Another technology icon has decided to purchase wind energy directly from the source. Microsoft Corp. this week announced that it has signed a power purchase agreement for all of the energy coming from RES Americas’ Keechi Wind facility, a 110-megawatt (MW) project expected to be completed in 2015. Construction is set to begin on the project early next year.
Microsoft, which in the past has purchased renewable energy credits to offset its emissions, was quick to point out that its wind purchase will directly result in the addition of wind to the grid. States Microsoft’s Robert Bernard on the company blog announcing the purchase, “Because this is a new project, the energy generated there is ‘additional,’ which means that our purchase is bringing new renewable energy onto the Texas electric grid. And while Texas has a very robust wind energy industry, the majority of its energy generation still comes from coal and natural gas. By purchasing wind, we will reduce the overall amount of emissions associated with operating Microsoft facilities in this region and hopefully spur additional investment in renewable energy in Texas.”
The announcement is directly connected to the company’s commitment, announced in 2012, to become carbon neutral. To achieve that goal, Microsoft established an internal carbon fee designed to steer it away from carbon-emitting energy sources and toward clean-energy technologies like wind power. A natural byproduct of the fee: a pot of cash, with which the company can make renewable energy purchases such as the PPA announced this week. Microsoft said the energy purchase will be funded in part by the carbon-fee funds.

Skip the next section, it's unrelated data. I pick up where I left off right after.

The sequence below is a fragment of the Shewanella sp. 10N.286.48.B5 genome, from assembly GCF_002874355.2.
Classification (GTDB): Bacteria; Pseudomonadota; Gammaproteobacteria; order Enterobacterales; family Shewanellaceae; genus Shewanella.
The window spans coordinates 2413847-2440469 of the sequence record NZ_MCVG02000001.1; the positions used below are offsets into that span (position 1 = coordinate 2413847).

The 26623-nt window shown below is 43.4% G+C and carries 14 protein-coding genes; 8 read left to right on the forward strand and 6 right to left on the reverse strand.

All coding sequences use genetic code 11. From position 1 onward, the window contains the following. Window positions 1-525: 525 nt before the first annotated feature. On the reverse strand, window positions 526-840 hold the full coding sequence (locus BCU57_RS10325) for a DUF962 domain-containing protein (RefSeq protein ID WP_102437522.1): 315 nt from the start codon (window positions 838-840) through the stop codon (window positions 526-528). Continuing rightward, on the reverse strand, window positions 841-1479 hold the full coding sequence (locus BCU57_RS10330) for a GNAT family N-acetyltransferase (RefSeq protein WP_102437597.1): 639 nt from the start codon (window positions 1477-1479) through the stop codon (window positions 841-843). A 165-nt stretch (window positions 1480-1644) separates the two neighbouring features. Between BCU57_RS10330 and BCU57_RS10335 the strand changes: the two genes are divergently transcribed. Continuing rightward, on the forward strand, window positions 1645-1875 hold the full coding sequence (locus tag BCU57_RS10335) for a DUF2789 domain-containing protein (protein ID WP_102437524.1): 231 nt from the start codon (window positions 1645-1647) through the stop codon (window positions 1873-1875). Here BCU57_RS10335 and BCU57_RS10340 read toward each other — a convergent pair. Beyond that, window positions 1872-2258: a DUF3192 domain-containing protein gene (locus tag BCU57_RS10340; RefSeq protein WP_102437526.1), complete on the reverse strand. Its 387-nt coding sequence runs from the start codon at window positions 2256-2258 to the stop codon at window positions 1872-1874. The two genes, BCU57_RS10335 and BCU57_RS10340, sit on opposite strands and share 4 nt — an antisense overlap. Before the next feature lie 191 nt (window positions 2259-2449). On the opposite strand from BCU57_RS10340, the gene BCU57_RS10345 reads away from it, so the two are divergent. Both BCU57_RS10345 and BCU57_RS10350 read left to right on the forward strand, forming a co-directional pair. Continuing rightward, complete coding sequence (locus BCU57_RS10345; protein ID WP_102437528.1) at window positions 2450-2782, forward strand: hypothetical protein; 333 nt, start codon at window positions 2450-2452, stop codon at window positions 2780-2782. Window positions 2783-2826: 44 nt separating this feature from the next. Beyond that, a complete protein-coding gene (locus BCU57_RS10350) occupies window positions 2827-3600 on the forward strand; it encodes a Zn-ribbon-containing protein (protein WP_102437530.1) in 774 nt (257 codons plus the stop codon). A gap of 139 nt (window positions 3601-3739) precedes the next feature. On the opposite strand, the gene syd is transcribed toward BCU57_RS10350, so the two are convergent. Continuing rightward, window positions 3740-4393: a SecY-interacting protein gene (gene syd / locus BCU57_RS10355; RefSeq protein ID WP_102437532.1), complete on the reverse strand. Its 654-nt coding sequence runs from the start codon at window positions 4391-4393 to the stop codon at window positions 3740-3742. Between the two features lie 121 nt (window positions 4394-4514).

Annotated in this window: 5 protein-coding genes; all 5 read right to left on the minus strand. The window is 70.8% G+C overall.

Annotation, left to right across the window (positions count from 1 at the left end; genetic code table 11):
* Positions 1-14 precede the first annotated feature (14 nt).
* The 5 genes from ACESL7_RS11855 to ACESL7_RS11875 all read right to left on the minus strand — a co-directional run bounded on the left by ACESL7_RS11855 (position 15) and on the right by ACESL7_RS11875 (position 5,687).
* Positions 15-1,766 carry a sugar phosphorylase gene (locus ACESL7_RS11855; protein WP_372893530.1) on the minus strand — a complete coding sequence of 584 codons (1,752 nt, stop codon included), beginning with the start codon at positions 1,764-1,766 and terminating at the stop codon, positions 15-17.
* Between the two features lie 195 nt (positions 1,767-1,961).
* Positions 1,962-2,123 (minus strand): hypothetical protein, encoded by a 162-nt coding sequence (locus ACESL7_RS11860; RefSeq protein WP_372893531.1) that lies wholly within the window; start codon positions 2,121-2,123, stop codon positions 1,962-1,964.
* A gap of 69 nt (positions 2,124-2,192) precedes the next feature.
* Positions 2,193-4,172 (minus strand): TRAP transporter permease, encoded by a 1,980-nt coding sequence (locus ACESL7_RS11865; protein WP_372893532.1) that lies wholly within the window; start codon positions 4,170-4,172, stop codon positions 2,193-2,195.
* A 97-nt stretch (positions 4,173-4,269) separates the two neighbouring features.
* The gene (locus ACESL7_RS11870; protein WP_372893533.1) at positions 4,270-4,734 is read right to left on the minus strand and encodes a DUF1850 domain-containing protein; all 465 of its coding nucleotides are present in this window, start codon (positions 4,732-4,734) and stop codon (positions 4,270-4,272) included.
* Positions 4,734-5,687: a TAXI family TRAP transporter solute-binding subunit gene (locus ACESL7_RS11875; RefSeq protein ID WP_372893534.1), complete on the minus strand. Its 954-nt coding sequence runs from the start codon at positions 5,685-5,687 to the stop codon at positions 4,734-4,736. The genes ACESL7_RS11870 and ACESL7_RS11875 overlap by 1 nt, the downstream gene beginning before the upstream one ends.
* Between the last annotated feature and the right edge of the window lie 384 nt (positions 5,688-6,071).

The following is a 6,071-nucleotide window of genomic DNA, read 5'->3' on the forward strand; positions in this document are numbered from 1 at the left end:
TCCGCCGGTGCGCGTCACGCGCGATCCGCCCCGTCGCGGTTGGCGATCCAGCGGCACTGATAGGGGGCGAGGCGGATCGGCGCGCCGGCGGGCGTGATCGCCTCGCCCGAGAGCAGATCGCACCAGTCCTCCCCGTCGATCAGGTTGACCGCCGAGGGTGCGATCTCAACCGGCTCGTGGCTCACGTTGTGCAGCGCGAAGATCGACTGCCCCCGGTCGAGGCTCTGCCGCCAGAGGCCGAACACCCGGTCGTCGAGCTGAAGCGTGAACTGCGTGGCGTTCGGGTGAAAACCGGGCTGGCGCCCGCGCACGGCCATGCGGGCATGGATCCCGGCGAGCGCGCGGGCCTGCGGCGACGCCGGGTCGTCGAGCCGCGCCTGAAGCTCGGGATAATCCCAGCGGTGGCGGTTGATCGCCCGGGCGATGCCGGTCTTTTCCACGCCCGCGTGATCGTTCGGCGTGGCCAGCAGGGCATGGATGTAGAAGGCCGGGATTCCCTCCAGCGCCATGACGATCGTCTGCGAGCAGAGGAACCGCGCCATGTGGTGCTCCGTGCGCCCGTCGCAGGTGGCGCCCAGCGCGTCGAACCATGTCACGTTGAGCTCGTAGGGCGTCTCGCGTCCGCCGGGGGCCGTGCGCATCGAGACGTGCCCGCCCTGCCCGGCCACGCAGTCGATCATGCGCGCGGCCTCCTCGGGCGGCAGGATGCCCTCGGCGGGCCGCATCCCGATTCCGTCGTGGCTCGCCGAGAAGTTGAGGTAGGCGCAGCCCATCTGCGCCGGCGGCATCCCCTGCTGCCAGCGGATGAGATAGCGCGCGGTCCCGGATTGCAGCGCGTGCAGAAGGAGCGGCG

Microsoft, of course, is not the first tech giant to buy wind directly. During the last few years Google has steadily increased its wind power purchases and even made direct investments in projects. Google’s wind PPAs include those for
· 114 MW from NextEra’s Story County II facility in Iowa,
· 100.8 MW from NextEra’s Minco II facility in Oklahoma, and
· 239.2 MW from Chermac Energy’s Happy Hereford project.
In addition, the company has a PPA for 72 MW of output from a wind farm under construction in northern Sweden. Moreover, Google has made direct investments–both as a business decision as well as because it wants to be powered by clean energy–in several wind facilities, such as the Spinning Spur Wind Farm in West Texas and Iowa’s Rippey Wind Farm.
Thus, Google has set quite a pace for other companies to keep up with. But look for more to come from Microsoft, which must take action to be carbon neutral. “The Keechi Wind project power purchase agreement may be one of our largest milestones since implementing our carbon fee, but it will certainly not be our last,” Mr. Bernard states in his blog post.
Photo credit: David K. Clarke